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Will Cancel Culture Kill Jell-O And Everything Else?

@THE GUSS REPORT-William Stoughton was a son-of-a-bitch, albeit an accomplished one if context and the era in which he lived can be considered. 

A Harvard grad, he spent the last years of the 17th century as Acting Governor of what eventually became the Commonwealth of Massachusetts. But history remembers him mainly as the notorious Chief Justice and prosecutor of the Salem Witch Trials. He made cruel and deadly decisions like ordering juries that came back with not guilty verdicts to go back and reconsider the case until they switched to guilty. He also called for the execution of "witches" who were supposed to be exempt from it due to pregnancy. 

As I said, he was a son-of-a-bitch. 

But in 2021, at the Cambridge, Massachusetts, street address of 1824-1838 Cambridge Street, there is a freshman dorm named for him at his alma mater. Even a quiet town in southeastern Massachusetts bears his name. Since the modern concept of cancel culture doesn't have a time limit for evil deeds, should Harvard, the Bay State and all good people and things within it be canceled until his name is scrubbed from all things everywhere? Should future Major League Baseball all-star games, like the one which was scheduled to be played in Atlanta until last week, also be banned from Fenway Park until the campus building and town are re-named, and reparations paid to the descendants of his witch trial victims? 

Given modern-day circumstances, it isn't as crazy a question as we would have thought a year or two ago. 

Well, then what about Jell-O? In the supposedly more enlightened era of the late 1950s, its owner, General Foods (and Madison Avenue), aired at least one blatantly racist commercial depicting an animated drawing of a "small Chinese-type baby" crying and struggling to eat his Jell-O with chopsticks. It isn't until his mother brings him "great western invention," a spoon, that his dilemma is solved, while the announcer reminds viewers in a cringeworthy stab at an Asian accent that "Jell-O come in all ten flavors." 

Sixty years later, the dessert once reserved for the wealthy remains ubiquitous. And for what it's worth, the commercial is also factually wrong; spoons have been around for thousands of years.

If Stoughton and Jell-O — which is made from grotesque animal collagen like the skin, tendons, ligaments, and bones of cows and pigs — and its current owner, Kraft/General Foods, get a free pass on their racist past, why is there no path to redemption for someone like journalist Alexi McCammond? 

Recently, the 27-year-old scribe had her meteorically rising career in the publishing world snuffed out when racist and homophobic tweets that she sent out as a teenager in the dawn of the social media era resurfaced. When those offending tweets were originally discovered in 2019, she took ownership and apologized. 

But in fairness, journalist Diana Tsui wrote, "Let's talk about Conde Nast HR and this questionable hire for Teen Vogue EIC." Tsui goes on to point out that McCammond "had a series of racist tweets in 2011. Maybe we can give her some benefit of the doubt as these were done when she was still a student. But her 'apology,' which was only after people caught them in 2019, referred to them as deeply insensitive. . .They are not insensitive, they are racist."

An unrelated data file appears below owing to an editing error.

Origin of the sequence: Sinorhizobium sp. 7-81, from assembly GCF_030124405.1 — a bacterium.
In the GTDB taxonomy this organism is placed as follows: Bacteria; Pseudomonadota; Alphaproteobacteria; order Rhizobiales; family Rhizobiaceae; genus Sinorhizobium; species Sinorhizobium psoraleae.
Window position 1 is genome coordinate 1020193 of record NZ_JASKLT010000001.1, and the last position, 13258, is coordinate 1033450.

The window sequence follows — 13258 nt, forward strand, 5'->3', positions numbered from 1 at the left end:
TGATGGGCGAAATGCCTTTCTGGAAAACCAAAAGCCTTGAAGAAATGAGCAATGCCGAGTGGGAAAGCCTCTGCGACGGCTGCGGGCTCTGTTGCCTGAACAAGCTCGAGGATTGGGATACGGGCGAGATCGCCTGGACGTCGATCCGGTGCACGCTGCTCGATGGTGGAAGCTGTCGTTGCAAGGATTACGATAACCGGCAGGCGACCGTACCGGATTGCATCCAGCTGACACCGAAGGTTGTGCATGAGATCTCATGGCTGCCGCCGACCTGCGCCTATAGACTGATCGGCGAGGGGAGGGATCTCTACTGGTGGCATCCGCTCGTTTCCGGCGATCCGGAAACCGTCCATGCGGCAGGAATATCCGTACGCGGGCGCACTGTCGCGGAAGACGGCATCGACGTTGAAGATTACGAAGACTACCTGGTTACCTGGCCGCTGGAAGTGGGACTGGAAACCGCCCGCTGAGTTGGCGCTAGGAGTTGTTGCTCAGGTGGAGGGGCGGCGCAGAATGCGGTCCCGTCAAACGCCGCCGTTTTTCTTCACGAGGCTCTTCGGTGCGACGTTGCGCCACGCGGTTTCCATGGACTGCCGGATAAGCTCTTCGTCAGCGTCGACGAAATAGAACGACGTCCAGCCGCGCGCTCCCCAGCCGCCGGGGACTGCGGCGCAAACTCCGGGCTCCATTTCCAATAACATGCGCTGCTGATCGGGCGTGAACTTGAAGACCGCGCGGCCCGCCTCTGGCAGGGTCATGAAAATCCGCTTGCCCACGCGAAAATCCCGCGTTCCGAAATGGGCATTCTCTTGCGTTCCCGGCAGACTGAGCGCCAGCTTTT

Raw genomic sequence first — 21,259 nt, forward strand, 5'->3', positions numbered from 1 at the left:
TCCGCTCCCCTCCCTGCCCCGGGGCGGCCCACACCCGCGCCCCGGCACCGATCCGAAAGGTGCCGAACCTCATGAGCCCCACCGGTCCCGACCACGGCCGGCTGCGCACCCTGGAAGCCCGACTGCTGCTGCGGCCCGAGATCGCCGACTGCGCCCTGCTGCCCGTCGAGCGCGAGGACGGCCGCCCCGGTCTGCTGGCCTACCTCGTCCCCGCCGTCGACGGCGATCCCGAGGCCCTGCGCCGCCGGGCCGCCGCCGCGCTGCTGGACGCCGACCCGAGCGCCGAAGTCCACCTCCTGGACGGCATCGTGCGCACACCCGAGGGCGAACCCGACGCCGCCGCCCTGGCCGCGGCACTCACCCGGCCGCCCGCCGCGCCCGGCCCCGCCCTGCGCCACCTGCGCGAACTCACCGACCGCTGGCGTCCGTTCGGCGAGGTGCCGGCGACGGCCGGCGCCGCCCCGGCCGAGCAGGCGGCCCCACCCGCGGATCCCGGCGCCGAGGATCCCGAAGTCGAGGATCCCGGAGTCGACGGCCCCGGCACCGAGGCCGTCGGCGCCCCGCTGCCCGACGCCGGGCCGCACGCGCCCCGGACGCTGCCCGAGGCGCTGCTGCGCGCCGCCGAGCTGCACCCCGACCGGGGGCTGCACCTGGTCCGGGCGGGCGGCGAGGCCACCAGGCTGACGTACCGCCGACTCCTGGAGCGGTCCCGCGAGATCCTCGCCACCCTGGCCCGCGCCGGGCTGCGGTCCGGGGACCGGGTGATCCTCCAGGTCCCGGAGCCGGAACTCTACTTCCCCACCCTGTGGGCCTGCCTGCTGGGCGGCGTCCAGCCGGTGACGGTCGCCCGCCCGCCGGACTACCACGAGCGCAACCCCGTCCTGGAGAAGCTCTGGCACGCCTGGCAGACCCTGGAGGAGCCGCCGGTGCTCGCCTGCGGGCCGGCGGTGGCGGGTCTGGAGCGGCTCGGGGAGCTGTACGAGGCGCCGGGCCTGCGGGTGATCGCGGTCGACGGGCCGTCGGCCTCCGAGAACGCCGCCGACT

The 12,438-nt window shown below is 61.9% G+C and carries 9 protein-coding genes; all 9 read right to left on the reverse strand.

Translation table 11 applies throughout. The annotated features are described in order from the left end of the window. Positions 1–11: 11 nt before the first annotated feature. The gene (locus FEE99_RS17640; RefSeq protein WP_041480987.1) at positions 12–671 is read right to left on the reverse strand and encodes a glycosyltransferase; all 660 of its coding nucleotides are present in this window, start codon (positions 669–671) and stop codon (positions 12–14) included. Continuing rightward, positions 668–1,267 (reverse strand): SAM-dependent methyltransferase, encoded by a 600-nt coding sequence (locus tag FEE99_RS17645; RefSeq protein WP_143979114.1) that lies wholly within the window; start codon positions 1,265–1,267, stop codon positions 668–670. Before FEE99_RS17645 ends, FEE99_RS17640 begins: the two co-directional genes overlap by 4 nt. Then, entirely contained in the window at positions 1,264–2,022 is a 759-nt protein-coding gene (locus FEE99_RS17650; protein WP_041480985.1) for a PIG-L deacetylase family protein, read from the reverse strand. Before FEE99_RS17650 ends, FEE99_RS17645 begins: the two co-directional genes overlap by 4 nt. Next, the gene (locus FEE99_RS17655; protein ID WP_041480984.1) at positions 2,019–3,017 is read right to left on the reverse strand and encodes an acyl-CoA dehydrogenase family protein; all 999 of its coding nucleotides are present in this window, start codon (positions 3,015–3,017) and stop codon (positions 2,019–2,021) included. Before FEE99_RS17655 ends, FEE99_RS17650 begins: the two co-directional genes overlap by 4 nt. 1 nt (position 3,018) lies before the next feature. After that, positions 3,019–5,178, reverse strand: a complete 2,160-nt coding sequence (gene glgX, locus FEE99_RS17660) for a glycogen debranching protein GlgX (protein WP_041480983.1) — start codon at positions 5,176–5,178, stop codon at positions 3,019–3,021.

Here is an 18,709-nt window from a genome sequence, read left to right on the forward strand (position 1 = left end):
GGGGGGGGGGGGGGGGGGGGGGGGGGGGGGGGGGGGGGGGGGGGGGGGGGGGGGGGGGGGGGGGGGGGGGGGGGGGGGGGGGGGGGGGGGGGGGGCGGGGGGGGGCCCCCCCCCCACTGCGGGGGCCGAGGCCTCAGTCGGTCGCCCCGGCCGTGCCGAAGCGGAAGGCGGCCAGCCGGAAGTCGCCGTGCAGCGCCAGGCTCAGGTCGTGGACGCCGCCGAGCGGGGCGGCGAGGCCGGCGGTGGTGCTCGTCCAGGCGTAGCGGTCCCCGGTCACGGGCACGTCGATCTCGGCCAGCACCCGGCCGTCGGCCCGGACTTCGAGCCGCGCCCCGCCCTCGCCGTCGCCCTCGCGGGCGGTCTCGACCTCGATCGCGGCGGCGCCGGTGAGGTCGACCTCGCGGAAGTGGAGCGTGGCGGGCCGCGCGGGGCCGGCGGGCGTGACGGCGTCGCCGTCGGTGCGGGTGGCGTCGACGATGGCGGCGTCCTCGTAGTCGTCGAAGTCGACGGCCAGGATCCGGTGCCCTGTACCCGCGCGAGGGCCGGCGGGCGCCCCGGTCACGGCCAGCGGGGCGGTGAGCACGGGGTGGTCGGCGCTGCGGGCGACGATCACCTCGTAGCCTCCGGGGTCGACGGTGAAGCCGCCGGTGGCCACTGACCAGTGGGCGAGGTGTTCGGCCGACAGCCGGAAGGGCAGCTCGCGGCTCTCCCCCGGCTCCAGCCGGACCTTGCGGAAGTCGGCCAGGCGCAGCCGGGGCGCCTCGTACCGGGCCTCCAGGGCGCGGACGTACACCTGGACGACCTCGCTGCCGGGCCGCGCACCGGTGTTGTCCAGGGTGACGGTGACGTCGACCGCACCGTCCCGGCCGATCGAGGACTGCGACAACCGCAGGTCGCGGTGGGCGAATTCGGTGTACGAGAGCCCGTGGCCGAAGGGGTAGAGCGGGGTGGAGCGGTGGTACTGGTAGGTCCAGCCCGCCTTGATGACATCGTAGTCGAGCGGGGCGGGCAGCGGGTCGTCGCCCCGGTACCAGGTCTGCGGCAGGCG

Tsui makes a fair point that may be unassailable given the immense influence given to any editor-in-chief at a Condé Nast publication. 

It has already been a rough year for McCammond. Her boyfriend T.J. Ducklo was the first high profile staffer fired by the Biden Administration after he threatened and used derogatory and abusive language to Politico's Tara Palmeri for working on a story about his romantic relationship with McCammond, who at the time was a reporter for Axios covering the Biden campaign; a serious conflict of interest. 

Still, the queasy and pressing issue is why a murderous tyrant like William Stoughton, or boxes of collagen powder on virtually every supermarket shelf in the world, escape grievous consequences for past bad deeds (and in fact are still celebrated), but not others who admit their mistakes and apologize, even if ham-handedly? Will the future hold accountable Harvard kids assigned to live in Stoughton Hall, and who perhaps ate Jell-O in its rooms but didn't speak up and demand change? 

If you think that's a bridge too far, then how did we get to where we are today?

 

(Daniel Guss, MBA, was runner-up for the 2020 Los Angeles Press Club journalism award for Best Online Political Commentary and has contributed to CityWatch, KFI AM-640, iHeartMedia, 790-KABC, Cumulus Media, Huffington Post, Los Angeles Daily News, Los Angeles Magazine, Movieline Magazine, Emmy Magazine, Los Angeles Business Journal, Pasadena Star-News, Los Angeles Downtown News, and the Los Angeles Times in its Sports, Opinion and Entertainment sections and Sunday Magazine, among other publishers. His opinions are his own and do not necessarily reflect the views of CityWatch. You can follow him on Twitter @TheGussReport.) Illustration by Audrey Palaganas. Prepped for CityWatch by Linda Abrams.